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A La Carte (10/5)

Shannon Macfarlane Sproul - Shannon Macfarlane Sproul, daughter of Dr. R.C. Sproul Jr. and granddaughter of Dr. R.C. Sproul, went to be with the Lord on Wednesday. She was fifteen years old. Do keep the Sproul family in your prayers, remembering that it was less than a year ago that R.C. Sproul Jr. lost his wife to cancer.

Love Not Lost - Here is a mom’s sweet and faith-laced reflection on loving and losing children: “I learned so much about God during the agonizing times. Ever-present. Life-giving. Faithful. Sovereign. Patient.”

How God Saved an Atheist - This is a powerful little story from the life of Hudson Taylor.

The Hardest Lesson - Randy Alcorn has a few great lines in this article: “Sometimes we make the foolish assumption that our heavenly Father has no right to insist that we trust him unless he makes his infinite wisdom completely understandable to us. What we call the problem of evil is often the problem of our finite and fallen under­standing. It was the hardest lesson I’d ever had to learn.”

The Marriage Bed - Ray Rhodes’ short book The Marriage Bed is on sale in the Kindle edition for just $0.99. You may also like to take a look at Amazing Grace: God’s Pursuit, Our Response by Timothy George ($3.03) and The Teavangelicals by David Brody ($2.99).

Here are three articles on sanctification, each of which seems to nicely complement the others:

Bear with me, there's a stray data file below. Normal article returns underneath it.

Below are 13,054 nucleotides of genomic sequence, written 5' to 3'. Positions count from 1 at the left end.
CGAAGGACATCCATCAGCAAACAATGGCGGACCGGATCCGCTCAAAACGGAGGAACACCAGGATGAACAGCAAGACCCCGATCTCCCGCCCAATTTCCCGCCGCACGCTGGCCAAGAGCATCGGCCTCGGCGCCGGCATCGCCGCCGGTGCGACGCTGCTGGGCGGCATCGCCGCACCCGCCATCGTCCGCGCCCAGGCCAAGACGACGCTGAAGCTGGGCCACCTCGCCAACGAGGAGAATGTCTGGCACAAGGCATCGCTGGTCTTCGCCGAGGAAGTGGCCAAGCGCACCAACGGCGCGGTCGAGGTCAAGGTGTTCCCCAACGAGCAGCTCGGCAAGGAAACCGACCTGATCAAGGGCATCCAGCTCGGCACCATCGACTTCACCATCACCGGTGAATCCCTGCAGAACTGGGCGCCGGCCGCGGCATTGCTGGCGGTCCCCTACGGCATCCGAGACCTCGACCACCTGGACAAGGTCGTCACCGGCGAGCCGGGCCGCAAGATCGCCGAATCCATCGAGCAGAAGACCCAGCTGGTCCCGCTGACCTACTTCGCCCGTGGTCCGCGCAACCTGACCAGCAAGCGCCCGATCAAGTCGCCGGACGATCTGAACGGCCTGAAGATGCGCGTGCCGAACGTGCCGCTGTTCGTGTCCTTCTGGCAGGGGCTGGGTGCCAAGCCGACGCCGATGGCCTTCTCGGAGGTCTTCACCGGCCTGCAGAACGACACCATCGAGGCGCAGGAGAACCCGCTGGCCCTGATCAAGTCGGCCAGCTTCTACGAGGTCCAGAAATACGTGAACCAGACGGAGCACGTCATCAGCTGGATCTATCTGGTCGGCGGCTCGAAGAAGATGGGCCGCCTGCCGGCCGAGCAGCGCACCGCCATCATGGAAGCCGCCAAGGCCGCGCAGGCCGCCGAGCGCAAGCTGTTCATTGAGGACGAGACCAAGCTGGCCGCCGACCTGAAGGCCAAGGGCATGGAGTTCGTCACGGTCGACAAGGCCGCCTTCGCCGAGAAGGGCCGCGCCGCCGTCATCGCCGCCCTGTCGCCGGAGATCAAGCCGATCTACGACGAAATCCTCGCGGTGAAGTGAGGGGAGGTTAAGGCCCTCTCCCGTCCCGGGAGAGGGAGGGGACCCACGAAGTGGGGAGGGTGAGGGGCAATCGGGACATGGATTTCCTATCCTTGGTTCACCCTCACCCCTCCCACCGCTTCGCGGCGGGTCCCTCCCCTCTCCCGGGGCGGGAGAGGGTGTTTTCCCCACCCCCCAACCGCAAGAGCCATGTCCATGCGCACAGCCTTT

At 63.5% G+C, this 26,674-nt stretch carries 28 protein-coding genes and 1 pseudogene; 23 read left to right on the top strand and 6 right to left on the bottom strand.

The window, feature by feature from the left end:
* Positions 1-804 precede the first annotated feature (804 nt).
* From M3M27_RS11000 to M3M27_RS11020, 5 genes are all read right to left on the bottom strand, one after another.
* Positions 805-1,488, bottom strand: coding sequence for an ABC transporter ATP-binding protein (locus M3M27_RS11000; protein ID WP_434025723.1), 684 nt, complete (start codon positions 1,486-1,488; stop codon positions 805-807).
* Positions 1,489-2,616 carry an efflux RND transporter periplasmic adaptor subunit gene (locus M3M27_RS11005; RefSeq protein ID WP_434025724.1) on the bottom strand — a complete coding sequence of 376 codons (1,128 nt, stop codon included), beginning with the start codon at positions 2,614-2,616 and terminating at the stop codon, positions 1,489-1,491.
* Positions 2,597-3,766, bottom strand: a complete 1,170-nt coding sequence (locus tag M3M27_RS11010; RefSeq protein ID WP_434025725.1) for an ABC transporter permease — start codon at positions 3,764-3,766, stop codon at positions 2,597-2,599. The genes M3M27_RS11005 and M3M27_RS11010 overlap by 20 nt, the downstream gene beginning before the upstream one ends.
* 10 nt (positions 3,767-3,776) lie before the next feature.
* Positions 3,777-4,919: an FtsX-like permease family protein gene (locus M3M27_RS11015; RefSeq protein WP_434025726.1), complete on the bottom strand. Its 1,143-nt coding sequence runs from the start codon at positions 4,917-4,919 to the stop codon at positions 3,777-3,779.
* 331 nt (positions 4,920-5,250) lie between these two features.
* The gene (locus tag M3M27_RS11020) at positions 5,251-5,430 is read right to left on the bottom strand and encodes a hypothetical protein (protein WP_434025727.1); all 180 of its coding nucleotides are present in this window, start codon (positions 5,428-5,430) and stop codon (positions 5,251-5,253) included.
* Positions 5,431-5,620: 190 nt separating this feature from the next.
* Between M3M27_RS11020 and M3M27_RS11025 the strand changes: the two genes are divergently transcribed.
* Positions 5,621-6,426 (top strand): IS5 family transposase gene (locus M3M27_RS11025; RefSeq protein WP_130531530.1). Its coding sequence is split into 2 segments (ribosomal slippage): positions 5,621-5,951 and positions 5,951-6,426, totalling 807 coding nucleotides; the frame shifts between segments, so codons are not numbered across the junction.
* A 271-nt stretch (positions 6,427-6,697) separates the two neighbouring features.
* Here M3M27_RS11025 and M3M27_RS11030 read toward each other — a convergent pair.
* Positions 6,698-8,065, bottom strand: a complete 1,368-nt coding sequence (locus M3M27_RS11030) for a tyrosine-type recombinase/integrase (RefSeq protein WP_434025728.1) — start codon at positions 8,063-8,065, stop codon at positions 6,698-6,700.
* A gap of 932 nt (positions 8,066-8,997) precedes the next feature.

• Working to Behold - “We are not transformed, as we strive and work our way toward perfection. We are not transformed as we focus on our own sinfulness. We are transformed uniquely as we look on Christ: his beauty and his righteousness. Because of his holiness, we long to be holy.”
  • God at Work - “A few days ago I was talking with a man whose son has recently come to faith after many rebellious years. He now wants to make up for lost time in his Christian life and has become discouraged with the slow progress of sanctification. He was asking his father the simple question, ‘Why?’”
  • Surface Repairs - “Let us not excuse ourselves on the basis that no-one will see and no-one will know. Let us not imagine that a veneer of behaviour will remove the rottenness beneath. Let us not hope that no one will look too closely and see what is really there. We must delve deep to expose and address what is rotten, for our own sake and the sake of one another.”

This life was not intended to be the place of our perfection, but the preparation for it. —Richard Baxter